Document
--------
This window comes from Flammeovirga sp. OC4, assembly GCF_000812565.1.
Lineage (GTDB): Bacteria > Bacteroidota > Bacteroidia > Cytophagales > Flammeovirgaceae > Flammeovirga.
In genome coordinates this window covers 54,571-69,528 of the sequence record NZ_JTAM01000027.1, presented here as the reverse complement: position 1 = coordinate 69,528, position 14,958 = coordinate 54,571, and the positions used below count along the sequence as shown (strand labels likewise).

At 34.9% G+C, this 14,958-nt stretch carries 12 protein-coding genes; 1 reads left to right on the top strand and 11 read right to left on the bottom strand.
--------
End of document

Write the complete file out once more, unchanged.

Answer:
This window comes from Flammeovirga sp. OC4, assembly GCF_000812565.1.
Lineage (GTDB): Bacteria > Bacteroidota > Bacteroidia > Cytophagales > Flammeovirgaceae > Flammeovirga.
In genome coordinates this window covers 54,571-69,528 of the sequence record NZ_JTAM01000027.1, presented here as the reverse complement: position 1 = coordinate 69,528, position 14,958 = coordinate 54,571, and the positions used below count along the sequence as shown (strand labels likewise).

At 34.9% G+C, this 14,958-nt stretch carries 12 protein-coding genes; 1 reads left to right on the top strand and 11 read right to left on the bottom strand.